We talk to producer and game designer William Westwater about Monolith's recently released sci-fi action sequel.
Sierra and Fox Interactive's latest action game, Aliens Versus Predator 2, was released earlier this month. The game has received very favorable reviews, though there have been some complaints about its multiplayer mode. We recently talked with Monolith's William Westwater, the game's producer and designer, to find out what the team would have done differently, how the relationship between LithTech and Monolith affected the development of the game, and what's next for the Aliens Versus Predator series.
GameSpot: Aliens Versus Predator 2 has received a number of favorable reviews since its release. Have you been pleased with the public's response to the game so far?
William Westwater: The public reaction has been great, especially to the single-player game. You can play as alien, predator, and marine, and in each, we really went for a feel that was appropriate for the character. The alien and predator missions are different from a lot of first-person shooters, so we were a little worried that people might love one style, say the marines, and dislike the others, the predator or aliens, for instance.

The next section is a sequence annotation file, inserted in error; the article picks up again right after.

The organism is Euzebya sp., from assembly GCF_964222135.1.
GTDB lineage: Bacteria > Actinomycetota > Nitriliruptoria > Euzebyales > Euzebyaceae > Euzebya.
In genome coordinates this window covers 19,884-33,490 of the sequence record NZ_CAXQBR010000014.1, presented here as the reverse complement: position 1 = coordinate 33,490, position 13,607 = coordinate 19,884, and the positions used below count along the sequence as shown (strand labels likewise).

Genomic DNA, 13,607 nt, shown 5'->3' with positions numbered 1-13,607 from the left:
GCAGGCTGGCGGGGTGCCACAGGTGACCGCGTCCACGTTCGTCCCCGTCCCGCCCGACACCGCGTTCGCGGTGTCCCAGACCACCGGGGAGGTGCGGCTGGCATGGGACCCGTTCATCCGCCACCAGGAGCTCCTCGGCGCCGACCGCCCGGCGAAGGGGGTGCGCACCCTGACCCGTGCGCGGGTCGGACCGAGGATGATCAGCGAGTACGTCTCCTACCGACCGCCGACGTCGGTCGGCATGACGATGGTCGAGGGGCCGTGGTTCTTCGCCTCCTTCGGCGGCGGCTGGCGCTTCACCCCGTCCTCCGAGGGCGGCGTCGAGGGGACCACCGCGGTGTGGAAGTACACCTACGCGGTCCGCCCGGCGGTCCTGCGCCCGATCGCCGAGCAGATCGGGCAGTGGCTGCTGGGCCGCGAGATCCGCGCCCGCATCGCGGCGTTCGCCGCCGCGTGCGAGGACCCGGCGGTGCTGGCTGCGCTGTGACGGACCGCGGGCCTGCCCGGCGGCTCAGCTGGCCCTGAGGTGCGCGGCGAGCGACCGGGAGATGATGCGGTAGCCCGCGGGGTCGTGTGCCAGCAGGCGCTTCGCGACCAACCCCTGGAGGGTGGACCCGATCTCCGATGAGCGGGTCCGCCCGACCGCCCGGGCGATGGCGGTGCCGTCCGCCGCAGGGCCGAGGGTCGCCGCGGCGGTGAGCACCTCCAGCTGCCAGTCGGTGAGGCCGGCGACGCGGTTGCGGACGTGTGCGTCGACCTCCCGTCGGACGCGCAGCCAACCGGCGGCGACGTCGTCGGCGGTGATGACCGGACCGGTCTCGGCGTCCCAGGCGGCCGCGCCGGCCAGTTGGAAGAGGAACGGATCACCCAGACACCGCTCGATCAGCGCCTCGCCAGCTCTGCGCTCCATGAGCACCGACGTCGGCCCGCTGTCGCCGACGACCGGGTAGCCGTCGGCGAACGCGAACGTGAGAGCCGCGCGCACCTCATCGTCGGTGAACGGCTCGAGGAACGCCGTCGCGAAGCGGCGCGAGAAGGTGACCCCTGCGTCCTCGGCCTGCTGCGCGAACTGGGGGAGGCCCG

Happily, we haven't seen a lot of that. Although most people do seem to like the marines best, we've also seen reviewers say that they like the predator or alien best. That's great. It means we found a nice balance between the three stories.
GS: Looking back, are there any things in the game you would have done differently?
WW: Looking back, we wish we'd done an online public beta test. We had originally planned one, then the planning fell through. We tested the multiplayer a lot internally and with Fox, but that just doesn't replicate the conditions that people experience on the Internet. We had one big bug that we found the moment the demo went public--and we did fix it. Still, once you have that first quick patch out, I think some people look at you differently. It's kind of like showing up for work naked one day. The next day, people just can't look at you the same way.
As you can imagine, I'd like to have done that differently.
GS: Were there features or content that you intended to include in the game but couldn't due to the development schedule?
WW: When we start, we develop with a prioritized feature list that shows what we'd create if nothing went wrong. Of course, something always goes wrong, and the list always gets shorter. Having said that, some of the things on that list were very close to making it into the game. Right now, we're tinkering with the code and playing with a few of those features. Specifics are all top-secret, though. I could tell you, but then I'd have to feed you to a drone.
Now, the feature list covers things that we considered seriously for the game. We also had a wish list. The difference between the two lies in our mission statement, which we hashed out nearly two years ago. Mission: Play alien, predator, or marine in any order and bind them with a strong story; expand the franchise with new movie-based characters and weapons; improve the graphics; and improve the multiplayer. If it isn't essential to the game, it's on the wish list. Period.